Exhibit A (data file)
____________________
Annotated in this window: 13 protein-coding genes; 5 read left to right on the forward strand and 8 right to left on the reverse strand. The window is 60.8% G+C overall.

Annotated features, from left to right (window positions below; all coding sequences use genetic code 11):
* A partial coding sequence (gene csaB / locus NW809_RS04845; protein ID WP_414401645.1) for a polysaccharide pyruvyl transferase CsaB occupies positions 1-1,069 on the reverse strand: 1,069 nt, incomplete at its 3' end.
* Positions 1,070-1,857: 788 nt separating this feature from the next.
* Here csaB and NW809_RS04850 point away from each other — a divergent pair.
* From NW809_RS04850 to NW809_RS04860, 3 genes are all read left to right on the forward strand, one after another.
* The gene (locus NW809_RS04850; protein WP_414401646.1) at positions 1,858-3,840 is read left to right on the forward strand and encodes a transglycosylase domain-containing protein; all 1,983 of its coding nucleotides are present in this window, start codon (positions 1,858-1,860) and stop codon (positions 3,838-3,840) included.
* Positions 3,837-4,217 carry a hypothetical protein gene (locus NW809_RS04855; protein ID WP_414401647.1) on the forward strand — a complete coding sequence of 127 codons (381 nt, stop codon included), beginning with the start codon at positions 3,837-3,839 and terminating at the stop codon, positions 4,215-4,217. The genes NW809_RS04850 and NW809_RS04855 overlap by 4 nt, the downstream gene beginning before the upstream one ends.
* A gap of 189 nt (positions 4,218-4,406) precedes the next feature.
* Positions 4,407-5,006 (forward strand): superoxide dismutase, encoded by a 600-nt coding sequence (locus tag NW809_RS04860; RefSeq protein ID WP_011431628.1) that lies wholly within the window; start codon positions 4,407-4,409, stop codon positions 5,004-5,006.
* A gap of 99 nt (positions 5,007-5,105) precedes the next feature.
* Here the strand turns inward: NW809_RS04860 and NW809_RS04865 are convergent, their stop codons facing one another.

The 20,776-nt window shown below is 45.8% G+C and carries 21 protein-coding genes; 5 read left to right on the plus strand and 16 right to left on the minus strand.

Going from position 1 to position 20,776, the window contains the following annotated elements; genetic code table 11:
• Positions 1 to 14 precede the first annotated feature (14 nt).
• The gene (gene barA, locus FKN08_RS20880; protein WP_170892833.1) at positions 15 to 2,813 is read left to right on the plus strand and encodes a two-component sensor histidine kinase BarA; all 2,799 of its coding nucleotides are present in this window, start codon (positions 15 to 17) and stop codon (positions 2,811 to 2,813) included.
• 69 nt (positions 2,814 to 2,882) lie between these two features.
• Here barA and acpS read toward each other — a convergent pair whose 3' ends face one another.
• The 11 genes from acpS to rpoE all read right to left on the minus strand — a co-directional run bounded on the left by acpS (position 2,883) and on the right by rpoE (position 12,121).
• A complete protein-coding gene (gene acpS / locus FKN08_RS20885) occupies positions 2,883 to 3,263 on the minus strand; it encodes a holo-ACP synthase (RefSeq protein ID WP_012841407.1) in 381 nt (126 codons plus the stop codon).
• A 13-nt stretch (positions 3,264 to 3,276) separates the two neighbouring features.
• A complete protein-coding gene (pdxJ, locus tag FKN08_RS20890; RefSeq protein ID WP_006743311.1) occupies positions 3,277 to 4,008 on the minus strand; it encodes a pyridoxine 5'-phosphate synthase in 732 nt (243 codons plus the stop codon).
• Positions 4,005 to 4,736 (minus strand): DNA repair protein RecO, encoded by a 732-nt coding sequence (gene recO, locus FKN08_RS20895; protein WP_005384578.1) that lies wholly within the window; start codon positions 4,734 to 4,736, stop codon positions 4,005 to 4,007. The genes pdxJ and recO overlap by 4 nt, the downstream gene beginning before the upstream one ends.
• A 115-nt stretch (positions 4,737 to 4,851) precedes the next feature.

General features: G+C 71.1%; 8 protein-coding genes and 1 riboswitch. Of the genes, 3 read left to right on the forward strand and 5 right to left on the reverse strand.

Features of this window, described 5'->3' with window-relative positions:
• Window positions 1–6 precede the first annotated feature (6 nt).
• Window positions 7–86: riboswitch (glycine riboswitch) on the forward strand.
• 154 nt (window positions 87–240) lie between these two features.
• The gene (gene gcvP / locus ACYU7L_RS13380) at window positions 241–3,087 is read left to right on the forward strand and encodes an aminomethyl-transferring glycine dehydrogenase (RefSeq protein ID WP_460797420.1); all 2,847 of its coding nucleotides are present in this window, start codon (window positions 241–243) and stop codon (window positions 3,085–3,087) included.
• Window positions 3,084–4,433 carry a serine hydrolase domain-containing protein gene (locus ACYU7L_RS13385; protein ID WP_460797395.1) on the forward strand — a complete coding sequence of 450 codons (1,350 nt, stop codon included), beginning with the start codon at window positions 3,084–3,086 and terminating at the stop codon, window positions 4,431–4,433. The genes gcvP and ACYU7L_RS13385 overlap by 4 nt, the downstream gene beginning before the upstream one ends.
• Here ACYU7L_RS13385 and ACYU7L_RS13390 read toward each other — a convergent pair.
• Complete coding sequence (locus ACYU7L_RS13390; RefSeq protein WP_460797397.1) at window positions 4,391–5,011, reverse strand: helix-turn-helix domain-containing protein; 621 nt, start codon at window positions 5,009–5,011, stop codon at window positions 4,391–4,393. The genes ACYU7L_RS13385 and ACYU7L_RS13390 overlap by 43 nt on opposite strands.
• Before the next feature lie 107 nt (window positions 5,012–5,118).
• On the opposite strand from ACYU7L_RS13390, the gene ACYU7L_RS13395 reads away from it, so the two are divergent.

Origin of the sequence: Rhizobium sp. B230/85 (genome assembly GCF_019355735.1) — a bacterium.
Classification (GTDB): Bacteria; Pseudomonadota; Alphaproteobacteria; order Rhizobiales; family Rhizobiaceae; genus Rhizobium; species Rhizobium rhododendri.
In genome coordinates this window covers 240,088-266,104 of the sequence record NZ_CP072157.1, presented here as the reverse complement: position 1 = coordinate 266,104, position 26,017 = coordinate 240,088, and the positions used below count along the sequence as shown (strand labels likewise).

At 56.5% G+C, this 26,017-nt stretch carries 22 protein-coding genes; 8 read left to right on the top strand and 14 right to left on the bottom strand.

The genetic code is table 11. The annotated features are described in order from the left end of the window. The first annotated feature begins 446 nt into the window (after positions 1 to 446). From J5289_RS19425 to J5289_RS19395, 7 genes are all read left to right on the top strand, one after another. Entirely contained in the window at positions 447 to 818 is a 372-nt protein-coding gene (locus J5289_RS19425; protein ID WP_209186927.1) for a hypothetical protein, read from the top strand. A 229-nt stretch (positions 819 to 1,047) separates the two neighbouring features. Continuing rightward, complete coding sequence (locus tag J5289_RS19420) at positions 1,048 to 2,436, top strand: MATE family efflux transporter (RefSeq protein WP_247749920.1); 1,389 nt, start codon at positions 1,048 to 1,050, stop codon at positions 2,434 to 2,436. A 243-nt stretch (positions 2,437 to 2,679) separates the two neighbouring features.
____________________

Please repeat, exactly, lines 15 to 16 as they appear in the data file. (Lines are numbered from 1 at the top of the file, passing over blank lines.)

• Positions 1 to 14 precede the first annotated feature (14 nt).
• The gene (gene barA, locus FKN08_RS20880; protein WP_170892833.1) at positions 15 to 2,813 is read left to right on the plus strand and encodes a two-component sensor histidine kinase BarA; all 2,799 of its coding nucleotides are present in this window, start codon (positions 15 to 17) and stop codon (positions 2,811 to 2,813) included.